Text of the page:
"It's not long I'll be here, at all events."
"I say not that," said he.
"A champion fled as likely as you, and not long since," said
"He is a champion who stands the war," said the youth. And
to meet the beast he went with his sword and his dog. But
there was a spluttering and a splashing between himself and
the beast! The dog kept doing all he might, and the king's
daughter was palsied by fear of the noise of the beast! One
of them would now be under, and now above. But at last he
cut one of the heads off it. It gave one roar, and the son
of earth, echo of the rocks, called to its screech, and it
drove the loch in spindrift from end to end, and in a
twinkling it went out of sight.
"Good luck and victory follow you, lad!" said the king's
daughter. "I am safe for one night, but the beast will come
again and again, until the other two heads come off it." He
caught the beast's head, and he drew a knot through it, and
he told her to bring it with her there to-morrow. She gave
him a gold ring, and went home with the head on her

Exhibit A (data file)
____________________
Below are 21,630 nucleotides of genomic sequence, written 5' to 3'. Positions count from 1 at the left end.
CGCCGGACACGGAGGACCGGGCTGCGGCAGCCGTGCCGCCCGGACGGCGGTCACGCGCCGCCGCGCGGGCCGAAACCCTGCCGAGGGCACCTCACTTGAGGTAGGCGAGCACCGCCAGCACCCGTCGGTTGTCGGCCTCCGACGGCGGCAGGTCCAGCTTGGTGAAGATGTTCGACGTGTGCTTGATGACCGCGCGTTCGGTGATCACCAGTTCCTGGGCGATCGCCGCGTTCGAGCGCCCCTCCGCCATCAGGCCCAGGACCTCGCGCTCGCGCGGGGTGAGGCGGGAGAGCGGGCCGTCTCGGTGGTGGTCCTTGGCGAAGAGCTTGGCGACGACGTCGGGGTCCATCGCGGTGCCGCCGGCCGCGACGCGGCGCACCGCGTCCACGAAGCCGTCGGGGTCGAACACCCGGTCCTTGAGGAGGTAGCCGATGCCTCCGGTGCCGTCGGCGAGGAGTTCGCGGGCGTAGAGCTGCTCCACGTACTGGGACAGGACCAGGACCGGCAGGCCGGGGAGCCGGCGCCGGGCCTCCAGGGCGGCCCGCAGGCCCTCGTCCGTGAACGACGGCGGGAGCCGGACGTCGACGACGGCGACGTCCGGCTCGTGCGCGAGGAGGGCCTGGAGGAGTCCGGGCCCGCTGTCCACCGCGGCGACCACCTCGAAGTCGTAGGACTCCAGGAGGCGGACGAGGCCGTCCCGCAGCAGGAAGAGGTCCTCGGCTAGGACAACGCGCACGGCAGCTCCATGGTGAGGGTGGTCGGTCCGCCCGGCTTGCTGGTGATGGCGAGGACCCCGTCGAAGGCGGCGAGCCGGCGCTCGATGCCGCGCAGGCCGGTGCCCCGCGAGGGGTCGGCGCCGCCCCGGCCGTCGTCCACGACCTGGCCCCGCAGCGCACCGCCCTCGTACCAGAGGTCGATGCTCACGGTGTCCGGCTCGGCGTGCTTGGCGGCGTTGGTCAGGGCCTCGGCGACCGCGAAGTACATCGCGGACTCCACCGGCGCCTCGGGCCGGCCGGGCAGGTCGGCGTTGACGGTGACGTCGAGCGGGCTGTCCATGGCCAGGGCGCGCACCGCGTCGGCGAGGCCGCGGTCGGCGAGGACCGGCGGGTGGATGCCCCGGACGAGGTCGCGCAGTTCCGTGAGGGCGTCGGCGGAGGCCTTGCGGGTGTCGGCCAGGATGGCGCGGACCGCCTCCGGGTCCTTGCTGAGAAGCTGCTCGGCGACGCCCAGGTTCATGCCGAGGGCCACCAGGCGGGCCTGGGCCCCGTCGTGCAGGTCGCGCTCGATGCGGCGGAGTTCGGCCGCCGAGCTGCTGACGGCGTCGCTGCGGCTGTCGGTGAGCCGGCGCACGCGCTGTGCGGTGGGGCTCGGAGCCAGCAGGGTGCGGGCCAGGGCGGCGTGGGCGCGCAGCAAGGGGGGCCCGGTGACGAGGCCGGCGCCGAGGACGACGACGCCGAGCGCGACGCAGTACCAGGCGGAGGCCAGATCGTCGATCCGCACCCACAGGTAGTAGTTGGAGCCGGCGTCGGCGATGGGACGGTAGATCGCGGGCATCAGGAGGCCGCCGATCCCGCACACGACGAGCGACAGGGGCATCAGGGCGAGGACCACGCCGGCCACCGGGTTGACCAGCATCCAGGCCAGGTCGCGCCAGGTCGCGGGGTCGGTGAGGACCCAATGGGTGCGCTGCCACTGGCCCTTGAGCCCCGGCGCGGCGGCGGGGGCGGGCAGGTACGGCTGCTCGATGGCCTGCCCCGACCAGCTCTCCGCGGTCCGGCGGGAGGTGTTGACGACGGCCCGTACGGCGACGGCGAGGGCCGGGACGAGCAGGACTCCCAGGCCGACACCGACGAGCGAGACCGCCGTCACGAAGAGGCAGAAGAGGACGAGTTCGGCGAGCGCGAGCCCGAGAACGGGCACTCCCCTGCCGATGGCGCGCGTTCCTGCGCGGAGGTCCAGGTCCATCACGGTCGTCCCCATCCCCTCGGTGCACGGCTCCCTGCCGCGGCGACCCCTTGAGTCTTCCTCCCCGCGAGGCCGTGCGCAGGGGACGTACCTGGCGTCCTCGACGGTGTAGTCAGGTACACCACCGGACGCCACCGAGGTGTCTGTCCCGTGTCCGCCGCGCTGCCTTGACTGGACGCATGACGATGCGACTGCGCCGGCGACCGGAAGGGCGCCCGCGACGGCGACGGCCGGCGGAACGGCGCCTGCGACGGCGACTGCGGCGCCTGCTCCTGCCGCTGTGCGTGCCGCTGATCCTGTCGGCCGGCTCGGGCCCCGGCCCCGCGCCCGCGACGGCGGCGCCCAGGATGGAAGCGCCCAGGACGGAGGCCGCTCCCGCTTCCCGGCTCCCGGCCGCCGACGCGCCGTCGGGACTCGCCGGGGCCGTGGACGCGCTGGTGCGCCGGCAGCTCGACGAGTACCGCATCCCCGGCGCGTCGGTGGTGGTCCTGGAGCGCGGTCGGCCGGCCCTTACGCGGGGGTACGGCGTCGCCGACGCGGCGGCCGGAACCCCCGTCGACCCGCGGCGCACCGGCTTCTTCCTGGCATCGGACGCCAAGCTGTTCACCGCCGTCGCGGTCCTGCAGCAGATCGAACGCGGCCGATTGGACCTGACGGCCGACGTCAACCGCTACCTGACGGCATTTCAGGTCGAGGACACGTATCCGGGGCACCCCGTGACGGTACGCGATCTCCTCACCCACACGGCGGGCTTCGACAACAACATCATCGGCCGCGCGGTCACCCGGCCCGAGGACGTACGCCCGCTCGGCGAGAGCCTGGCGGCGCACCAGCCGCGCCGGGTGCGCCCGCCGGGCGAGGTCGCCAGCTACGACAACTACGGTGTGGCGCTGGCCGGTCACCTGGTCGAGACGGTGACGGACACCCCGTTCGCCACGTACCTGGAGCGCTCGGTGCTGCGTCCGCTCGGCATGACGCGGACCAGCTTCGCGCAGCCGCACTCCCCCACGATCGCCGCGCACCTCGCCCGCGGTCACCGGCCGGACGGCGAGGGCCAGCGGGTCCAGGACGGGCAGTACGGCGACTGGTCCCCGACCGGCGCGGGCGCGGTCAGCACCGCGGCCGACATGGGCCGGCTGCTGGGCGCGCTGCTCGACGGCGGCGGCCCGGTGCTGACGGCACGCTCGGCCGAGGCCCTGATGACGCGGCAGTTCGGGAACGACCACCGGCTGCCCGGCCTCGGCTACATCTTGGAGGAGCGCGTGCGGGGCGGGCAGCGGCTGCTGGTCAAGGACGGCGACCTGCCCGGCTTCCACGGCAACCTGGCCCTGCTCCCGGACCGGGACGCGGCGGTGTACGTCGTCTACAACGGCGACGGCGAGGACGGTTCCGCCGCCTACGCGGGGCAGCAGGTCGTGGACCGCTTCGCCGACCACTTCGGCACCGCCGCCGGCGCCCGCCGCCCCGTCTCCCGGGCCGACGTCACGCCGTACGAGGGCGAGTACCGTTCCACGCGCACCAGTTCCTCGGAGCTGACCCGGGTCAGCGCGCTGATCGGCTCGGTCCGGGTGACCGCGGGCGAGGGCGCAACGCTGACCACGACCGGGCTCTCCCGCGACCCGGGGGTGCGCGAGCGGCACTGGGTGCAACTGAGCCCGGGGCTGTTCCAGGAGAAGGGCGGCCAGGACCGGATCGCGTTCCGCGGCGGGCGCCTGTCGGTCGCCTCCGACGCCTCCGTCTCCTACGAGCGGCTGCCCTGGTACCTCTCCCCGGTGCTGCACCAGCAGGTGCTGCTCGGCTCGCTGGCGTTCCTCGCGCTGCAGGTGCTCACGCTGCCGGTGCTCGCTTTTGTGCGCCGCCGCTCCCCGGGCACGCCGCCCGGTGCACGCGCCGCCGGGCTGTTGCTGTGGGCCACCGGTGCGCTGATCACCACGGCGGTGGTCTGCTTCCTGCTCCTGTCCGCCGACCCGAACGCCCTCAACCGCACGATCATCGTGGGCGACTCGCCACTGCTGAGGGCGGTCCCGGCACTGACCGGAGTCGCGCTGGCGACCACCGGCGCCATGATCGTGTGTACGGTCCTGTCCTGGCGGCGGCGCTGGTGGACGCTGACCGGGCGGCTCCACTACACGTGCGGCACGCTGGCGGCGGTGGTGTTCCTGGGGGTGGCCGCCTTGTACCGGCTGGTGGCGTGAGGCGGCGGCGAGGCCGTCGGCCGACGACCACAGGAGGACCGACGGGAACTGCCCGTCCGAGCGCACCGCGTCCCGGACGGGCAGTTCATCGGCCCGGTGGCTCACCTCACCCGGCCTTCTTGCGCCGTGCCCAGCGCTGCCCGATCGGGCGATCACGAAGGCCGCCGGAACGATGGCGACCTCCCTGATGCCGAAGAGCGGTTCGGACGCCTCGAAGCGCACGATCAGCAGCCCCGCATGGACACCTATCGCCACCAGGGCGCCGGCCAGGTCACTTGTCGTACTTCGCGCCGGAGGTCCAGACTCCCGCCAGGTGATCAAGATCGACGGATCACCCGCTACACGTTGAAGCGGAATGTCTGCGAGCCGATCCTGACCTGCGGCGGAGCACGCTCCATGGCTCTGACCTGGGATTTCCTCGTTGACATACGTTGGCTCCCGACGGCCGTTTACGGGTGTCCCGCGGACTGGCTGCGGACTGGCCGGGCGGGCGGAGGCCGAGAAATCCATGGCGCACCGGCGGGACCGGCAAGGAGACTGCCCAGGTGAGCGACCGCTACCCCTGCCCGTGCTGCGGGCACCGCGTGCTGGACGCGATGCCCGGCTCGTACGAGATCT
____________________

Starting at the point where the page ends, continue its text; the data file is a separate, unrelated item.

shoulder, and the herd betook himself to the cows. But she
had not gone far when this great General saw her, and he
said to her, "I will kill you if you do not say that 'twas I
took the head off the beast."
"Oh!" says she, " 'tis I will say it; who else took the
head off the beast but you!" They reached the king's house,
and the head was on the General's shoulder. But here was
rejoicing, that she should come home alive and whole, and
this great captain with the beast's head full of blood in
his hand. On the morrow they went away, and
 there was no
question at all but that this hero would save the king's
They reached the same place, and they were not long there
when the fearful Laidly Beast stirred in the midst of the
loch, and the hero slunk away as he did on yesterday, but it
was not long after this when the man of the black horse
came, with another dress on. No matter; she knew that it was
the very same lad. "It is I am pleased to see you," said
she. "I am in hopes you will handle your great sword to-day
as you did yesterday. Come up and take breath." But they
were not long there when they saw the beast steaming in the
midst of the loch.
At once he went to meet the beast, but there was
Cloopersteich and Claperstich, spluttering, splashing,
raving, and roaring on the beast! They kept at it thus for
a long time, and about the mouth of night he cut another
head off the beast. He put it on the knot and gave it to
her. She gave him one of her earrings, and he leaped on the
black horse, and he betook himself to the herding. The
king's daughter went home with the heads. The General met
her, and took the heads from her, and he said to her, that